Wednesday, June 29, 2011

The Whole Duty of Man, Part I

“…his only reasonable transaction in that commodity would have been to buy it for as little as he could possibly give, and sell it for as much as he could possibly get; it having been clearly ascertained by philosophers that in this is comprised the whole duty of man — not a part of man's duty, but the whole.”
- Charles Dickens from Hard Times

As one who is sort of willingly/unwillingly lingering in the business arena, the recession and access to capital has been on my mind recently. The other day, a thought struck me as I wondered how my fellow man was coping. I did a Google search for "suicide in the recession" and found this article which was quite eye-opening. The following telling paragraph preceded some tips on how to stave off depression:

“In our world, we have come to a place where things like wealth and status become things that are intertwined with the self too much," says Steven Craig, a therapist in Birmingham, Mich. "When you have that loss of identity, and the shame and hopelessness they feel, the blow to themselves is so severe they don't feel like they can recover."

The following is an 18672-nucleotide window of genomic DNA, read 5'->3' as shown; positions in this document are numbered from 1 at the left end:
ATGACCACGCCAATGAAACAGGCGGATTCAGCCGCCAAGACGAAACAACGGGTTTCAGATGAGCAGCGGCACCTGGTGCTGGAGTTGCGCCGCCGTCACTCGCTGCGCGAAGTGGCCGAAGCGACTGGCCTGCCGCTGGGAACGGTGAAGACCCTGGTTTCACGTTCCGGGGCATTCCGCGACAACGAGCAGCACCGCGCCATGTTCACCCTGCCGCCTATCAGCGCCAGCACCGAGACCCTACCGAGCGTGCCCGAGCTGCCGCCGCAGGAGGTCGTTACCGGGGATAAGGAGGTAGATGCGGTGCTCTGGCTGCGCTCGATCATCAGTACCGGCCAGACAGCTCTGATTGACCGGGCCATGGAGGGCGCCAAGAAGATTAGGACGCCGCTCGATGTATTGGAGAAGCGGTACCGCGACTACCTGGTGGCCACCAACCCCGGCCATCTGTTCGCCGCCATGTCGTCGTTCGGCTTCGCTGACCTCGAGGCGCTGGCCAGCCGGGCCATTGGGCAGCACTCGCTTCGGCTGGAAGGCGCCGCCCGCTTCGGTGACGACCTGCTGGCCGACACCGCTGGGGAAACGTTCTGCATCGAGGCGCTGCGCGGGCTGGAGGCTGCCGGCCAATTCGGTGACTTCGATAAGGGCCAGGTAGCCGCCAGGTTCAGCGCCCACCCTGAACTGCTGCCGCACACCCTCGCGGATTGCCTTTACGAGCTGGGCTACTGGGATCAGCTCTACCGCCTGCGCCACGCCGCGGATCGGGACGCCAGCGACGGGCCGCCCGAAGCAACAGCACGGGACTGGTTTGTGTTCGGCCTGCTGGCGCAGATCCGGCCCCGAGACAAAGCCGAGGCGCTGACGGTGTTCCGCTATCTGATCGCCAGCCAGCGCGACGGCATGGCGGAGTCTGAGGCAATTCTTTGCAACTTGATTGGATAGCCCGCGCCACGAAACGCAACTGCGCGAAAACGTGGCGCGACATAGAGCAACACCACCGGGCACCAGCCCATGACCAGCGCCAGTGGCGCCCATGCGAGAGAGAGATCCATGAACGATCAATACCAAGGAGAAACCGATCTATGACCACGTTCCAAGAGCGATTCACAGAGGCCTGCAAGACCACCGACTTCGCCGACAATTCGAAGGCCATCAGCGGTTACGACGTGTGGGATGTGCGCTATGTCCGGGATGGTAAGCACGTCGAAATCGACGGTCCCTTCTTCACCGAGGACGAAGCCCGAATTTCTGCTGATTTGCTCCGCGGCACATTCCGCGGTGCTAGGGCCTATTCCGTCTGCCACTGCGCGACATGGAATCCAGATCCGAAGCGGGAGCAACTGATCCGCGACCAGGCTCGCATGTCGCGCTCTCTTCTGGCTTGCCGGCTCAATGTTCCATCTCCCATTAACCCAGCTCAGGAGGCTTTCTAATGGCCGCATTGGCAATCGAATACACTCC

As we have discussed earlier, there is a all-encompassing compulsion to value ourselves based on the quality and quantity of our output. Craig says, "...we have come to a place..." but that is simply untrue. We have always been in this place. Our value is directly correlated to what we produce (we believe). This idea has provoked some insightful artistic backlash (such as Kafka) but this complaint of alienation and de-humanization has largely gone unheard.

Those in Christian theological circles who believe that justification is a secondary issue are simply not paying attention. "Justification by works" is not some bugaboo that a half-crazed 16th Century German monk imputed onto the human condition. Human society from its conception has been empirical proof that man seeks to justify himself by his output. Civilization is a colossal "will to power" (to borrow a philosophical term) and where there is failure there is abject poverty of personal value. To quote Jimmy Cox, "Nobody Knows You When You're Down and Out".

And this leads to all of these things described in the Newsweek article: substance abuse and other forms of self-medication, isolation, and suicide. But this is the limit of an Ayn Rand who trumpets this system and a Franz Kafka who bemoans it. What is on the other side of one whose value has been perceived as forfeit? For Rand, it is irrelevance and for Kafka, it is death. And I say they are one in the same.

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